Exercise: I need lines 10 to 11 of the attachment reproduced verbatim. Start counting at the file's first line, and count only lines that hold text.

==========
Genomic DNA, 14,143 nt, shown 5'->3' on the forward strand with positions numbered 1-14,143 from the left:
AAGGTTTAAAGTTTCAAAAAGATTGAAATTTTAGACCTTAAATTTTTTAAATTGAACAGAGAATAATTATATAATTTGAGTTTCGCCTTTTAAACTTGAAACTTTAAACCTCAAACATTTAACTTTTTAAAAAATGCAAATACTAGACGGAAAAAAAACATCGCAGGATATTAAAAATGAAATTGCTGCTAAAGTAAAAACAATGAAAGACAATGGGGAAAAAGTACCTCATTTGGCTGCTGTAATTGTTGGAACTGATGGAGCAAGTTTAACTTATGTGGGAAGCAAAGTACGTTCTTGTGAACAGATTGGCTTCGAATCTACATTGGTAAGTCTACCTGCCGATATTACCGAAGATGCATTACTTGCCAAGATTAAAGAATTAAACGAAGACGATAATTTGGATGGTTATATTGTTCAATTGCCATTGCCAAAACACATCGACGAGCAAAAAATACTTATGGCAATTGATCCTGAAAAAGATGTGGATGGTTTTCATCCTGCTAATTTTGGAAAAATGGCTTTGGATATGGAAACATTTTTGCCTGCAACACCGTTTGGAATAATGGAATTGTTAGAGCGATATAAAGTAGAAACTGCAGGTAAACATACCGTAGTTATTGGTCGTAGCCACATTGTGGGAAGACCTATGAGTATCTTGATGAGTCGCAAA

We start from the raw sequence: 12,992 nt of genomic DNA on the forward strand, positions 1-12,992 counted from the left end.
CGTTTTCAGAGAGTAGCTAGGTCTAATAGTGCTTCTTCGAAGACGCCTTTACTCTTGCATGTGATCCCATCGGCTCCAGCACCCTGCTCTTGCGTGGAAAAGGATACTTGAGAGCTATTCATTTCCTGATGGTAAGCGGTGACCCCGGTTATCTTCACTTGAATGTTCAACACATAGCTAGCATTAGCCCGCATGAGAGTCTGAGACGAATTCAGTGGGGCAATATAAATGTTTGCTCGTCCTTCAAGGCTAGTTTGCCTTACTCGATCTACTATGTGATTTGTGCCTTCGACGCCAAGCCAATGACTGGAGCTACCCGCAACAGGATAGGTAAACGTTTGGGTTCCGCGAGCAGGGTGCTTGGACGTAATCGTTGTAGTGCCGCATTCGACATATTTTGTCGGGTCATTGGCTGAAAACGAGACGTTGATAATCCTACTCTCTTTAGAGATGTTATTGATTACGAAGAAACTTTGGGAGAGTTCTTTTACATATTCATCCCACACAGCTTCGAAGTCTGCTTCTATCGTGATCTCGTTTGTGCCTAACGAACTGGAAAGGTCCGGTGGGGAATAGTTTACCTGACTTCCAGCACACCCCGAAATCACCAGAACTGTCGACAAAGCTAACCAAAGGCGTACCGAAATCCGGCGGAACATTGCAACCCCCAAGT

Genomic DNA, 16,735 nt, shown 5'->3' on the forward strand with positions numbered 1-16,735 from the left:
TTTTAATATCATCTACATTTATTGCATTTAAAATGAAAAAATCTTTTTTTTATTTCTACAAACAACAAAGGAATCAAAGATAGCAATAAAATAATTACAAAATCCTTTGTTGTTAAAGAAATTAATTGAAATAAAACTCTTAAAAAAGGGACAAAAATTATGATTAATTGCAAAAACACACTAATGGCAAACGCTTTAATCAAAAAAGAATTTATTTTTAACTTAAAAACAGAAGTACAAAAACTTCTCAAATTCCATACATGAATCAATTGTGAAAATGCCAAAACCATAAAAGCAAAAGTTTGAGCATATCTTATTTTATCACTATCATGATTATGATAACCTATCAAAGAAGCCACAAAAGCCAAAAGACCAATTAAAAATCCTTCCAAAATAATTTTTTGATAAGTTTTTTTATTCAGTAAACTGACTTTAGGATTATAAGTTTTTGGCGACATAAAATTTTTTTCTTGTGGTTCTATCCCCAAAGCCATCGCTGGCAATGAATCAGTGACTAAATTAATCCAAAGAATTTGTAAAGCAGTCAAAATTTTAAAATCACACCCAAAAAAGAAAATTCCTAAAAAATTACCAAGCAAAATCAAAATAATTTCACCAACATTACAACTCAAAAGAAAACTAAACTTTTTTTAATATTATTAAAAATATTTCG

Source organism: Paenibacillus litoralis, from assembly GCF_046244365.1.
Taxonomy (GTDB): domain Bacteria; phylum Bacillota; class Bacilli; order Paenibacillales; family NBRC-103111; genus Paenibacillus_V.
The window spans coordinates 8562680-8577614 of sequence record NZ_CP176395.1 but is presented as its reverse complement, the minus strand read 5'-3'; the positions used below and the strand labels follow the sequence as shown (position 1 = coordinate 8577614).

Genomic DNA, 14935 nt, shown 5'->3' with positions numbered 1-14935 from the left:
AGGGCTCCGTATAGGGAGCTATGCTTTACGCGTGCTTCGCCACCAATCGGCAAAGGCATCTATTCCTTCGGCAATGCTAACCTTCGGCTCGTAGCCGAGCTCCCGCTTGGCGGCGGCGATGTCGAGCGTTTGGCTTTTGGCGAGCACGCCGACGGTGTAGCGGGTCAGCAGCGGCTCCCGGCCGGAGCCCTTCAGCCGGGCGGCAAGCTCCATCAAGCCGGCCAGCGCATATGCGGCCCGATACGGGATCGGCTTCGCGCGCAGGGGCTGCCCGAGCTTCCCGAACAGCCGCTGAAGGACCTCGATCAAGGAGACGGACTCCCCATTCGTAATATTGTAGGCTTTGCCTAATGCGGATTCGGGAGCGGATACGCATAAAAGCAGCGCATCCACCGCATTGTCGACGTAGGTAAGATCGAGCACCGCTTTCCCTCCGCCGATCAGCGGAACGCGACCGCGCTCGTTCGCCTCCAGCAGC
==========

Genomic DNA, 14935 nt, shown 5'->3' with positions numbered 1-14935 from the left:
AGGGCTCCGTATAGGGAGCTATGCTTTACGCGTGCTTCGCCACCAATCGGCAAAGGCATCTATTCCTTCGGCAATGCTAACCTTCGGCTCGTAGCCGAGCTCCCGCTTGGCGGCGGCGATGTCGAGCGTTTGGCTTTTGGCGAGCACGCCGACGGTGTAGCGGGTCAGCAGCGGCTCCCGGCCGGAGCCCTTCAGCCGGGCGGCAAGCTCCATCAAGCCGGCCAGCGCATATGCGGCCCGATACGGGATCGGCTTCGCGCGCAGGGGCTGCCCGAGCTTCCCGAACAGCCGCTGAAGGACCTCGATCAAGGAGACGGACTCCCCATTCGTAATATTGTAGGCTTTGCCTAATGCGGATTCGGGAGCGGATACGCATAAAAGCAGCGCATCCACCGCATTGTCGACGTAGGTAAGATCGAGCACCGCTTTCCCTCCGCCGATCAGCGGAACGCGACCGCGCTCGTTCGCCTCCAGCAGC